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Podcasts: The unsung heroes of combating boredom during the pandemic

It feels as though everything has been the same for months. The world that we once lived in was full of anticipation for new movie releases, television series premieres, album drops and, let’s not forget, nerve-wracking new social interactions. While everyday life in the pandemic feels more and more like the new normal, it’s important to remember that, for the most part, the world of entertainment and media production has had its brakes on — except for podcasts, that is. In a time when social interaction is limited, and you may have already run out of shows to binge on Netflix and Hulu, getting into podcasts might just be the best choice you’ve made since Maine, and seemingly the world, shut down. 

While Variety details how Hollywood is frantically waiting for an unforeseeable end of the COVID-19 pandemic, Rolling Stone reports that the music industry has also largely halted production. On top of the fact that large public gatherings are simply not an option right now, people are not engaging with music the way they were before the pandemic. As a result, our distractions are disappearing.  

However, there is an area of entertainment that has been booming in production over recent years: podcasts. And that production is something that hasn’t been slowed by the ongoing pandemic, as the Verge explains. In fact, Spotify has been dumping money into growing their podcast business. The company has seen the number of podcasts that people are listening to double during the pandemic.

Common criticisms come from people saying that they can’t find a good podcast, that they’re boring or that they don’t have the time. Some might say that they hear enough from people who think they know what they’re talking about, so they don’t want to elect to listen to that even more in their free time. However, in a pandemic, social interactions are sparse, alone time is abundant, and if you’re anything like me, you may have noticed that your mind has been wandering and you have gathered a slew of new interests since March. What better way to learn about those interests than to put on a podcast discussing them while you clean your room for the 15th time this week?

Before the pandemic, I didn’t think I would want someone talking in my ear when I’ve spent all day listening to people talk about their opinions. In spite of that, I have found that having a conversation to listen to and some interesting topics to learn about has filled a void I didn’t entirely realize existed. Podcasts fill my mind with faux social interactions, like I’m at lunch listening to two of my friends discuss a topic. Another major benefit is that podcasts are educational. Whether driving, running, cleaning or cooking, you have an opportunity to learn — whether it be about current celebrity gossip or conflicts in the Middle East. Listening to podcasts is like inserting an article directly into your brain; whether it’s an opinion article, hard news or a feature story, you can get this content without having to sit down and pause everything else.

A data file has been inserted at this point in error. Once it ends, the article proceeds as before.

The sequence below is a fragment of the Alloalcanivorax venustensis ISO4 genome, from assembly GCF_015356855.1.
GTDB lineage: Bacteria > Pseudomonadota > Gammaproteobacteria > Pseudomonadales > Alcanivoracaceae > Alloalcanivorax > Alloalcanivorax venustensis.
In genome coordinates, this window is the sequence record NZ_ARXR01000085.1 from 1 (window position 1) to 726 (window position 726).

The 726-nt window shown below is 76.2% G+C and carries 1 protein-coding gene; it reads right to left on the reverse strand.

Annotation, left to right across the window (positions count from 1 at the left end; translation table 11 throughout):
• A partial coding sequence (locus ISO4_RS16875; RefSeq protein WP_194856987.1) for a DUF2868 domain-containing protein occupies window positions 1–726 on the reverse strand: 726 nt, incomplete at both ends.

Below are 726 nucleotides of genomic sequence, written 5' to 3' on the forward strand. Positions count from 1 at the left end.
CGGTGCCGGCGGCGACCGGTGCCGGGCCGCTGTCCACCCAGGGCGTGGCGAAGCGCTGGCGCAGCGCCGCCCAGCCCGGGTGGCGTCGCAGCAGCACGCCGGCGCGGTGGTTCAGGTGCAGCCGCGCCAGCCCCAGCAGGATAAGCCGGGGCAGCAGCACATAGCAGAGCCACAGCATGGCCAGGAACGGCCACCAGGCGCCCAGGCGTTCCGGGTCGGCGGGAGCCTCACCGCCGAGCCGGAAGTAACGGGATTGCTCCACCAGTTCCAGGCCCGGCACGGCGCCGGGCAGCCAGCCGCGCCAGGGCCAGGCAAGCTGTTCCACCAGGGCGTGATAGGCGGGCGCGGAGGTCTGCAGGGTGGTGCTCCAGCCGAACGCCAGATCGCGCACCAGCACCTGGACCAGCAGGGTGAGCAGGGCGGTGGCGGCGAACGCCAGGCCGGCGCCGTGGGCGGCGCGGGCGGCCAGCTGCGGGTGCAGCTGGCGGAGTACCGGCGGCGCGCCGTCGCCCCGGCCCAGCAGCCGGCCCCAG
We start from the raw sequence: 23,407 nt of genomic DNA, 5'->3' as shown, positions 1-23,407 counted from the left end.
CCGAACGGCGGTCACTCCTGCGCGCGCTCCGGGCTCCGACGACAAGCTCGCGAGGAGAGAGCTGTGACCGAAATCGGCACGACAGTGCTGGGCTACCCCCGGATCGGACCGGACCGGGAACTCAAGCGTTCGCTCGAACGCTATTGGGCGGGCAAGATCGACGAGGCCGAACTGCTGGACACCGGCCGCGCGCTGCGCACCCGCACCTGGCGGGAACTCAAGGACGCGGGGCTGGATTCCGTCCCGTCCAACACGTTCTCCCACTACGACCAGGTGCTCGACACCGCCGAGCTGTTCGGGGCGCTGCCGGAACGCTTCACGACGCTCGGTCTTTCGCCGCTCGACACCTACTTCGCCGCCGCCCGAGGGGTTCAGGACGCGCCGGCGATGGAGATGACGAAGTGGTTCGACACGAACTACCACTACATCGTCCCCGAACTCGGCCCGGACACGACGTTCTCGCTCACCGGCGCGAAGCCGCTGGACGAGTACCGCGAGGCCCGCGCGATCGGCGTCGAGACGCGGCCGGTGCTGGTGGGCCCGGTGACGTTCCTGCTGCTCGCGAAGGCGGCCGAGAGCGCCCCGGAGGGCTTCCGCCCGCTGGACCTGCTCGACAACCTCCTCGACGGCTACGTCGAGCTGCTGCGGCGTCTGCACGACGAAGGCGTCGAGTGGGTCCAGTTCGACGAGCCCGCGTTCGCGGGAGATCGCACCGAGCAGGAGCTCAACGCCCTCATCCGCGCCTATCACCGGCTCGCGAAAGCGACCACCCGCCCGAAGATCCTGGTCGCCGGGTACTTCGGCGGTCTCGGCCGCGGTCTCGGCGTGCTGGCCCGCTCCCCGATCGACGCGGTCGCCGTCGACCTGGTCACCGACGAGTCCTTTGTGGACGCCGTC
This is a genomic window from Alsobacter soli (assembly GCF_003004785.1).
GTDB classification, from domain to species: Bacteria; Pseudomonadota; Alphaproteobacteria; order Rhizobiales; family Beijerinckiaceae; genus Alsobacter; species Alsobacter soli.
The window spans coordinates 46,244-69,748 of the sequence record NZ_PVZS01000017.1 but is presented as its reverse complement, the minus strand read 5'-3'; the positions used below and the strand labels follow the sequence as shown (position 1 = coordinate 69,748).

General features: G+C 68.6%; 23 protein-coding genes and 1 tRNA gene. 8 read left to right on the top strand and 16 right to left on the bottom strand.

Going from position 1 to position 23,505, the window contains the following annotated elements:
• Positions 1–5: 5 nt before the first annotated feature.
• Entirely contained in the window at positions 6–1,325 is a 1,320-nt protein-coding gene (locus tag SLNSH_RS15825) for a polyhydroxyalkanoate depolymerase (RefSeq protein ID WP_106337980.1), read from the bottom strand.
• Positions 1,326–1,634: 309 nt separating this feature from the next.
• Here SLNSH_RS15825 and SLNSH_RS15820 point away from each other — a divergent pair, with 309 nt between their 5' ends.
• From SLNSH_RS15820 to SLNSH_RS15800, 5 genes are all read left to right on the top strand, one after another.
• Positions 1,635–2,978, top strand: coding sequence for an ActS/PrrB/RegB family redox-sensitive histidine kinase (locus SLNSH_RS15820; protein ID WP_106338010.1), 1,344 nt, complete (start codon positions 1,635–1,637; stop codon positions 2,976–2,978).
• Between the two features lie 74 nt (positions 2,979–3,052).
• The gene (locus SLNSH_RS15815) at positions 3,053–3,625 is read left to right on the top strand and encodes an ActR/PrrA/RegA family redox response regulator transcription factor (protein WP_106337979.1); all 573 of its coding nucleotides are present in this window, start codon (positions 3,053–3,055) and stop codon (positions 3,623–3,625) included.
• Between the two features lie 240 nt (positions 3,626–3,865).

Podcasts grant new and fun information, all the while keeping us distracted from the impending boredom brought on by the COVID-19 pandemic. This distraction is very important for our mental health and productive action, says James Danckert, co-author of “Out of My Skull: The Psychology of Boredom.” While classes have brought on more tasks and challenges for college students, that does not mean a decrease in boredom. Danckert explains that being busy with work and tasks during the pandemic is not necessarily going to combat boredom; he suggests instead involving yourself in new meaningful tasks and thoughts. What better and more entertaining way to do this than through a podcast? 

In summation: try out a podcast. Try out a few. They’re often free, they’re entertaining and you might just find yourself hooked. You can access them through your Apple product’s podcast feature, Spotify, Google Podcast or oftentimes on the podcast’s personal website. If you’re looking to further support the Maine Campus, we also have a podcast called “Anecdote” that is available online. If you’re stumped about what kind of podcast you want, chances are you can google a few ideas and find what you’re looking for. There are blogs upon blogs of people sharing their favorites, and with thousands of options, it’s hard to believe that there isn’t at least one podcast for everyone. 

If you haven’t yet hopped on the podcast bandwagon, I suggest you do it soon, for the sake of your sanity.

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